Small is beautiful (and delicious!)

Eating less of a greater variety of dishes is the recipe for culinary satisfaction.
Elbrich Fennema | July/August 2012 Issue
Research into the eating habits that make us fat shows that low-calorie products do little to combat obesity. It turns out we stuff 50 percent more low-sugar M&Ms in our mouths ­than we do regular ones. Low-calorie products and other products that claim to be good for us may have a positive effect on our conscience—and on profits for the M&Ms company—but they don’t make us healthier.
A perhaps more regrettable side effect is that we experience less net enjoyment. After all, the first bite is always the best one; after that, the law of diminishing returns kicks in. This means: each subsequent bite provides less satisfaction.
A good recipe for ­greater enjoyment is to eat less rather than more—by eating small, varied dishes, for example. Such as tapas: a few olives, then a little toasted bread topped with tomato, olive oil and arugula. A cube of cheese. A slice of omelet. A few roasted potatoes.
A ready batch of rice salad is the ultimate convenience. You don’t have to eat it all at once because it’s just as delicious tomorrow. Mix cooked rice with minced capers, lemon zest, diced cucumber, finely chopped parsley and/or cilantro and/or arugula, walnuts and/or pine nuts and sliced leek or scallion. Take your cue from the things in your refrigerator and pantry, or your children’s preferences, to vary the basic recipe.
And if you’re just crazy about M&Ms, make sure you leave room for one of the little devils as dessert. An old-fashioned one, of course.

Solution News Source

Small is beautiful (and delicious!)

Eating less of a greater variety of dishes is the recipe for culinary satisfaction.
Elbrich Fennema | July/August 2012 Issue
Research into the eating habits that make us fat shows that low-calorie products do little to combat obesity. It turns out we stuff 50 percent more low-sugar M&Ms in our mouths ­than we do regular ones. Low-calorie products and other products that claim to be good for us may have a positive effect on our conscience—and on profits for the M&Ms company—but they don’t make us healthier.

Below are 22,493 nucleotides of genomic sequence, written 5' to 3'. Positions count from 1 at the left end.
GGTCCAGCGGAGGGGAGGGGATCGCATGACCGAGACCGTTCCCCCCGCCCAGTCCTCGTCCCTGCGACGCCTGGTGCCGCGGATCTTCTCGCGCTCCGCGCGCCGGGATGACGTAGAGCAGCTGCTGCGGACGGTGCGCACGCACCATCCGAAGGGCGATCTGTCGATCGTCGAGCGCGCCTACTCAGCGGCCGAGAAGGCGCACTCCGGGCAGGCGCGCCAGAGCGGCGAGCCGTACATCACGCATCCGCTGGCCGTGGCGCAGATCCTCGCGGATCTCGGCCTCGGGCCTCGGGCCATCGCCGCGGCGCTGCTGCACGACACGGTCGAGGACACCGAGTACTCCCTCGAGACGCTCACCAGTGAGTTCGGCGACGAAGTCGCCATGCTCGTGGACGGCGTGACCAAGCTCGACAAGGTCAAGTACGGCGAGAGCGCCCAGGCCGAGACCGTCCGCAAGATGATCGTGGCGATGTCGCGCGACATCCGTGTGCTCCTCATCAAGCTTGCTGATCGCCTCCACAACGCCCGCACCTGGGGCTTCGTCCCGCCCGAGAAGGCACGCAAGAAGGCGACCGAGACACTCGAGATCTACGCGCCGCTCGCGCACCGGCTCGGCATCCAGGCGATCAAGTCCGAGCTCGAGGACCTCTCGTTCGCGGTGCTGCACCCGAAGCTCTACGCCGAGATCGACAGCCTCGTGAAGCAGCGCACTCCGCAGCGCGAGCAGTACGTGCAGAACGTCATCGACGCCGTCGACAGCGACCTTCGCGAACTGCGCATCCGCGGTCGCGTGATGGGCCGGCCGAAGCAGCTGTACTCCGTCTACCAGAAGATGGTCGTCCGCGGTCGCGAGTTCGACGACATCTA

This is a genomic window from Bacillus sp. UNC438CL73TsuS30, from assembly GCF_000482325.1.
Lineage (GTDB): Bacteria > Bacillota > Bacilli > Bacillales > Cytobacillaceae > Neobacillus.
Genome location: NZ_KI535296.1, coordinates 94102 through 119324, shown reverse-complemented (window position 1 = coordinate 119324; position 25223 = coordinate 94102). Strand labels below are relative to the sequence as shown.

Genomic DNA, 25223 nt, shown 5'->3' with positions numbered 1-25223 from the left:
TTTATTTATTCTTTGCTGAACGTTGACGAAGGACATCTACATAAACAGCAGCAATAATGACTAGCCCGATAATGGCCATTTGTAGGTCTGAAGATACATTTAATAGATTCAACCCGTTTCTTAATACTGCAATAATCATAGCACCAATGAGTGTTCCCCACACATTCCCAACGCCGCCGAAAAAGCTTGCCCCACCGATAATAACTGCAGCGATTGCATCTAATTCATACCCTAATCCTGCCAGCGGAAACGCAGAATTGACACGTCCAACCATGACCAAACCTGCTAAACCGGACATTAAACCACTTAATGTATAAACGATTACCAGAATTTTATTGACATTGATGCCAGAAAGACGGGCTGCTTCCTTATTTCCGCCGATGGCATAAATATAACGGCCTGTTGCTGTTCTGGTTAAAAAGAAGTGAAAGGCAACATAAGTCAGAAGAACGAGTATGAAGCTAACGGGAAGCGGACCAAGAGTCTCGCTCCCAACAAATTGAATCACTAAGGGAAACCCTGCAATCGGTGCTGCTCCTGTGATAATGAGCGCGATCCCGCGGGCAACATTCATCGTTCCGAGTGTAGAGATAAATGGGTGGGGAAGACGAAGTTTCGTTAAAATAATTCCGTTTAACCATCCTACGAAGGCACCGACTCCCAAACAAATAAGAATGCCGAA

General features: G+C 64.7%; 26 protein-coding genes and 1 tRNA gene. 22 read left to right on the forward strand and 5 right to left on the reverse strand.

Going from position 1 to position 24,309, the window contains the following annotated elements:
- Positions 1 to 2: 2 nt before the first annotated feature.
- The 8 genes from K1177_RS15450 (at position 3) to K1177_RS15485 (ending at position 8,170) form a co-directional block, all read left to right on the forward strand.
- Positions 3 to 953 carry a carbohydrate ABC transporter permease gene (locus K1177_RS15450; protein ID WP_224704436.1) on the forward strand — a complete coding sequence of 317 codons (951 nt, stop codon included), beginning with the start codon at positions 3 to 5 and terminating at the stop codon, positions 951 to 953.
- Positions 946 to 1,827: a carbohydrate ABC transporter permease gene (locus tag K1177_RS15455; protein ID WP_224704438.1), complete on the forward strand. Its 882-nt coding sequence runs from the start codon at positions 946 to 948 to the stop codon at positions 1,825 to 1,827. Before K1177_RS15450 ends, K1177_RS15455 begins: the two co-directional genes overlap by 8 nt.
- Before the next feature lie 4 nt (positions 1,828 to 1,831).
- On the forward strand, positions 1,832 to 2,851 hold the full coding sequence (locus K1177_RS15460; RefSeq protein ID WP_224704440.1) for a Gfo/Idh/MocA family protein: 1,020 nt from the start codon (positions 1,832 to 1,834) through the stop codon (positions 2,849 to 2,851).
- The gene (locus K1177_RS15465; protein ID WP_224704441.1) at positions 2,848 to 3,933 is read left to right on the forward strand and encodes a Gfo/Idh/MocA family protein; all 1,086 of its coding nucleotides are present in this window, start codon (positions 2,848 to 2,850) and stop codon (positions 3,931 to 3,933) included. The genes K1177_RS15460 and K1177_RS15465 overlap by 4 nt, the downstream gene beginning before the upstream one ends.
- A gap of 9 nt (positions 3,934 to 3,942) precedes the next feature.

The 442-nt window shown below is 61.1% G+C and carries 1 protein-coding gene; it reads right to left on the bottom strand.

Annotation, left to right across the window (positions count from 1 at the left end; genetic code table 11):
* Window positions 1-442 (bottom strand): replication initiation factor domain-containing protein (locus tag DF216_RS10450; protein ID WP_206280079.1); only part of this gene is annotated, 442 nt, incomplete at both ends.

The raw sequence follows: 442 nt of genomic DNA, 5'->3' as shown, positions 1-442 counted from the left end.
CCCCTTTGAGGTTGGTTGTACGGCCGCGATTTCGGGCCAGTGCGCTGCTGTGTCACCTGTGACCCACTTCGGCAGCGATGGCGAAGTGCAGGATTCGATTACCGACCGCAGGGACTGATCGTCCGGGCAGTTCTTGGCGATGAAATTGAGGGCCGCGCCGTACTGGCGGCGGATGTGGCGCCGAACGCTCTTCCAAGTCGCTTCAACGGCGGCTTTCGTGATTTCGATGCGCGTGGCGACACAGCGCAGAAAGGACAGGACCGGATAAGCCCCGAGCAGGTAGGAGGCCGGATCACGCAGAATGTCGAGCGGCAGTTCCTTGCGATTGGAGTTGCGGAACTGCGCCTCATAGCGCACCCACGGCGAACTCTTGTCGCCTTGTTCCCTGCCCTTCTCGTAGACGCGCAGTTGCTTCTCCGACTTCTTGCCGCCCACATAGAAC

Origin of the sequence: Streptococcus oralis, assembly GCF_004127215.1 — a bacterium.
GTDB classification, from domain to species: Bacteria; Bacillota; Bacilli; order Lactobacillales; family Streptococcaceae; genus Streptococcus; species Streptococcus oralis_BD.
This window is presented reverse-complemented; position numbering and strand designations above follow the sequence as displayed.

A perhaps more regrettable side effect is that we experience less net enjoyment. After all, the first bite is always the best one; after that, the law of diminishing returns kicks in. This means: each subsequent bite provides less satisfaction.
A good recipe for ­greater enjoyment is to eat less rather than more—by eating small, varied dishes, for example. Such as tapas: a few olives, then a little toasted bread topped with tomato, olive oil and arugula. A cube of cheese. A slice of omelet. A few roasted potatoes.
A ready batch of rice salad is the ultimate convenience. You don’t have to eat it all at once because it’s just as delicious tomorrow. Mix cooked rice with minced capers, lemon zest, diced cucumber, finely chopped parsley and/or cilantro and/or arugula, walnuts and/or pine nuts and sliced leek or scallion. Take your cue from the things in your refrigerator and pantry, or your children’s preferences, to vary the basic recipe.
And if you’re just crazy about M&Ms, make sure you leave room for one of the little devils as dessert. An old-fashioned one, of course.

Solution News Source

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